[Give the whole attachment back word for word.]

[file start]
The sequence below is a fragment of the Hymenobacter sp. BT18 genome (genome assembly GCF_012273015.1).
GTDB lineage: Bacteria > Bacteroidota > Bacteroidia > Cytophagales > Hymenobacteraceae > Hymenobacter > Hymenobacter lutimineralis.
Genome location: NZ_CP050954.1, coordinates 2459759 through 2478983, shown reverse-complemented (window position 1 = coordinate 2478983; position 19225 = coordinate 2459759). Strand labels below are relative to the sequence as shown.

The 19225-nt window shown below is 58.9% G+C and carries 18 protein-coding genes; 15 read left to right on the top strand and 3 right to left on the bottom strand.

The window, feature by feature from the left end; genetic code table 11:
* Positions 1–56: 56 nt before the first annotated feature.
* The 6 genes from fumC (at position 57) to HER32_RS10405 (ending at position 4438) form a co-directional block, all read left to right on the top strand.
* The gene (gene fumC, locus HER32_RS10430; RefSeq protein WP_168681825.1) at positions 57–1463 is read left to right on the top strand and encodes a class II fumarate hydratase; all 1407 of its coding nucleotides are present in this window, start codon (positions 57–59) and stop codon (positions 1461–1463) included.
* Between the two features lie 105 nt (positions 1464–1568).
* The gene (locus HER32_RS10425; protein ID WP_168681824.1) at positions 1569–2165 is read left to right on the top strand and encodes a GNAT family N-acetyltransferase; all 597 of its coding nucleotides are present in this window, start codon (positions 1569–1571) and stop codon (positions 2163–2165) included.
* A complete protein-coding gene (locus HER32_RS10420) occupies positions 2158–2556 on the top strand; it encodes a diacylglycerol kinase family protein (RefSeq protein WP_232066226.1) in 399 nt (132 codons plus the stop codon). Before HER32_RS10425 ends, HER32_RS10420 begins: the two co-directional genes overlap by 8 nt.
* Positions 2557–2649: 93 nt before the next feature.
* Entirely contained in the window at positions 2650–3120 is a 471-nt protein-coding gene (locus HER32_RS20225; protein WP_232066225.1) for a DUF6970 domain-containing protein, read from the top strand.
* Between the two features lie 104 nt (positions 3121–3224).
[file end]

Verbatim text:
The sequence below is a fragment of the Hymenobacter sp. BT18 genome (genome assembly GCF_012273015.1).
GTDB lineage: Bacteria > Bacteroidota > Bacteroidia > Cytophagales > Hymenobacteraceae > Hymenobacter > Hymenobacter lutimineralis.
Genome location: NZ_CP050954.1, coordinates 2459759 through 2478983, shown reverse-complemented (window position 1 = coordinate 2478983; position 19225 = coordinate 2459759). Strand labels below are relative to the sequence as shown.

The 19225-nt window shown below is 58.9% G+C and carries 18 protein-coding genes; 15 read left to right on the top strand and 3 right to left on the bottom strand.

The window, feature by feature from the left end; genetic code table 11:
* Positions 1–56: 56 nt before the first annotated feature.
* The 6 genes from fumC (at position 57) to HER32_RS10405 (ending at position 4438) form a co-directional block, all read left to right on the top strand.
* The gene (gene fumC, locus HER32_RS10430; RefSeq protein WP_168681825.1) at positions 57–1463 is read left to right on the top strand and encodes a class II fumarate hydratase; all 1407 of its coding nucleotides are present in this window, start codon (positions 57–59) and stop codon (positions 1461–1463) included.
* Between the two features lie 105 nt (positions 1464–1568).
* The gene (locus HER32_RS10425; protein ID WP_168681824.1) at positions 1569–2165 is read left to right on the top strand and encodes a GNAT family N-acetyltransferase; all 597 of its coding nucleotides are present in this window, start codon (positions 1569–1571) and stop codon (positions 2163–2165) included.
* A complete protein-coding gene (locus HER32_RS10420) occupies positions 2158–2556 on the top strand; it encodes a diacylglycerol kinase family protein (RefSeq protein WP_232066226.1) in 399 nt (132 codons plus the stop codon). Before HER32_RS10425 ends, HER32_RS10420 begins: the two co-directional genes overlap by 8 nt.
* Positions 2557–2649: 93 nt before the next feature.
* Entirely contained in the window at positions 2650–3120 is a 471-nt protein-coding gene (locus HER32_RS20225; protein WP_232066225.1) for a DUF6970 domain-containing protein, read from the top strand.
* Between the two features lie 104 nt (positions 3121–3224).